When after several days some of Woolley’s workmen called out to him, “We are on ground level”, he let himself down onto the floor of the shaft to satisfy himself. Woolley’s first thought was “This is it at last”. It was sand, pure sand of a kind that could only have been deposited by water.

They decided to dig on and make the shaft deeper. Deeper and deeper went the spades into the ground: three feet, six feet – still pure mud. Suddenly, at ten feet, the layer of mud stopped as abruptly as it had started. Under this clay deposit of almost ten feet thick, they had struck fresh evidence of human habitation…

The Flood – that was the only possible explanation of this great clay deposit beneath the hill at Ur, which quite clearly separated two epochs of settlement

After the flood, everybody fanned out to new places while some remained in Mesopotaniamia. In the post-Flood genealogical records of Genesis 10 we note that the sons of Ham were: Cush, Mizraim, Put and Canaan. Mizraim went to Egypt. No one is sure where Put went to live, some say north Africa. And it is obvious who the Cannanites were. Cush lived in the “land of Shinar” which most scholars consider to be Kish in Sumer. The Sumarians note that Kish was the new center of Sumar. From Genesis, “There developed the first civilization after the Flood. The sons of Shem-the Semites-were also mixed, to some extent, with the Sumerians”. In my mind this is just an allegorical way of saying where waves of Sumarian migrations went.

After the flood, the northern part of Mesopotamia, Akkadia became much more important. During the 3rd millennium BC, there developed a very intimate cultural symbiosis between the Sumerians and the Akkadians, which included widespread bilingualism. Akkadian gradually replaced Sumerian as a spoken language somewhere around the turn of the 3rd and the 2nd millennium BC (the exact dating being a matter of debate).

The Akkadian Empire reached its political peak between the 24th and 22nd centuries BC, following the conquests of its founder Sargon of Akkad (2334–2279 BC) seen in the picture to the left (looks like somebody had a beef with him and punched his left eye out!). He also boasted of having subjugated the “four quarters” — the lands surrounding Akkad to the north (Assyria), the south (Sumer), the east (Elam) and the west (Martu). Trade extended from the silver mines of Anatolia to the lapis lazuli mines in Afghanistan, the cedars of Lebanon and the copper of Magan. This consolidation of the city-states of Sumer and Akkad reflected the growing economic and political power of Mesopotamia. The empire’s breadbasket was the rain-fed agricultural system of northern Mesopotamia (Assyria) and a chain of fortresses was built to control the imperial wheat production. Akkad is sometimes regarded as the first empire in history.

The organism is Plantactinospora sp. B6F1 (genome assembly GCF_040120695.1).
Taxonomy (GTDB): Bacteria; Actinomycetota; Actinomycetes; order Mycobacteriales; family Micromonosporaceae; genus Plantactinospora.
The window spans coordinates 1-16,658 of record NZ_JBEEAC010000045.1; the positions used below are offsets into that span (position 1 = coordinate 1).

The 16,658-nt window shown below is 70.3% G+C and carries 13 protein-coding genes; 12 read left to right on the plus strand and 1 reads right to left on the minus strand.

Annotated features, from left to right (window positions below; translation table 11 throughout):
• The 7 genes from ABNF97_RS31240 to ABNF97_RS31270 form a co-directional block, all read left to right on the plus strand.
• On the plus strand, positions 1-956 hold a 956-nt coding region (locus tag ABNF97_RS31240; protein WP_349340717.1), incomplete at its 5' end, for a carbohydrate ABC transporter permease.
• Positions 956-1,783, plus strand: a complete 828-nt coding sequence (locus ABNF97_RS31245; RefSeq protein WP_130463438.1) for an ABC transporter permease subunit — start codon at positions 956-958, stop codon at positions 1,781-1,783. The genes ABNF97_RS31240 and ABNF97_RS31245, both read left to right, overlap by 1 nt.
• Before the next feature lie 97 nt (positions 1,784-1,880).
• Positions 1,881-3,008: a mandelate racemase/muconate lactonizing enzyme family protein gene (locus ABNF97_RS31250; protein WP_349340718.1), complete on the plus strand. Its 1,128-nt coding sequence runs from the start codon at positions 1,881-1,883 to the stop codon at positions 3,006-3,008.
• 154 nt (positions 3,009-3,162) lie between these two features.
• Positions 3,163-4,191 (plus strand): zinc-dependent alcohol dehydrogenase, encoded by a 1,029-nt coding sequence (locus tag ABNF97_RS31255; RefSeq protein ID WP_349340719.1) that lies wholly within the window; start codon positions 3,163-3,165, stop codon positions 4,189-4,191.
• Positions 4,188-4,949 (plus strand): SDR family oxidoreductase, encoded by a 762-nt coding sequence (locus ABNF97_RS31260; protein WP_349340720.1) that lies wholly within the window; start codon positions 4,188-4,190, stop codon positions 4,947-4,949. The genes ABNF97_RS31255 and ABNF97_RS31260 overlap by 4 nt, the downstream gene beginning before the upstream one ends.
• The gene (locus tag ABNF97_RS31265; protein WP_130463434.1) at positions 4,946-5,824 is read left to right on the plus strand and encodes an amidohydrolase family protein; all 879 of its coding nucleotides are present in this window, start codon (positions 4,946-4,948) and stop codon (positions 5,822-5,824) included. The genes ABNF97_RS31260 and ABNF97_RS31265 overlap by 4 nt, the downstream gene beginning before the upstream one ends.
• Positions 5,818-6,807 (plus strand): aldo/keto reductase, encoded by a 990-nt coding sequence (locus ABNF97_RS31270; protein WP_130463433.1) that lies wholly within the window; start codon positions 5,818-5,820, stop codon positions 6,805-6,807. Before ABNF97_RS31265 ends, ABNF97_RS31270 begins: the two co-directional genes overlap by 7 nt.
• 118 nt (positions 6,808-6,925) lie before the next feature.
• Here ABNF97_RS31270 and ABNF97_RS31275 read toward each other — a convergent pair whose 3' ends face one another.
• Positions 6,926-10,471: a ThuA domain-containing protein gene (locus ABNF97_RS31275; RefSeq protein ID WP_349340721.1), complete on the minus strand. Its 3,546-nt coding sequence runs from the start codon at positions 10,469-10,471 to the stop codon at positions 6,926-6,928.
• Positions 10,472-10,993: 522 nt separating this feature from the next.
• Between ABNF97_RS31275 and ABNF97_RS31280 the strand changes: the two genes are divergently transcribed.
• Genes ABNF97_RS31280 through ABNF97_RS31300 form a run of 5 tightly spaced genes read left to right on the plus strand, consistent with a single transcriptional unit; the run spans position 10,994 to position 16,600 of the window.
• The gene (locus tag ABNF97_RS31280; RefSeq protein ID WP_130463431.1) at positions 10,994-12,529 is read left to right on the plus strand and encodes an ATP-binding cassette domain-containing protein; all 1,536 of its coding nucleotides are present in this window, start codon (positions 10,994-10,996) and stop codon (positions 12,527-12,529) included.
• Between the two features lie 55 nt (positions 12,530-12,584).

The dates between 3000 BC and Sargon are very difficult as you might imagine after a major natural disaster. Sometime around 2700 BC, Gilgamesh is supposed to have ruled as a king.

In the epic poem Gilgamesh, the hero sets out to kill the one who sent the Flood, so he will not trouble them anymore. He takes with him a friend who is a monstrous half-man, half-animal-Enkidu. Together they go on a long journey to the Cedar Mountain to find and destroy the monster who sent the Flood. Gilgamesh finds him and finally succeeds in cutting off the head of this creature whose name is “Huwawa” (“Humbaba” in the Assyrian version). Because of the parallels between Gilgamesh and Nimrod (from the Bible), many scholars agree that Gilgamesh might be the Nimrod mentioned in the Bible. The Bible does not mention any meeting between Nimrod and Abraham, although a confrontation between the two is said to have taken place, according to several Jewish and Islamic traditions. Some stories bring the both together in a cataclysmic collision, seen as a symbol of the confrontation between Good and Evil, and/or as a symbol of monotheism against polytheism. On the other hand, some Jewish traditions say only that the two men met and had a discussion. Nimrod is the reason Abraham leaves Sumer.


This has been a long post, but I hope it has sparked your interest, we are going back to the Louvre tomorrow and I think I have a much better grasp of Mesopotanian history.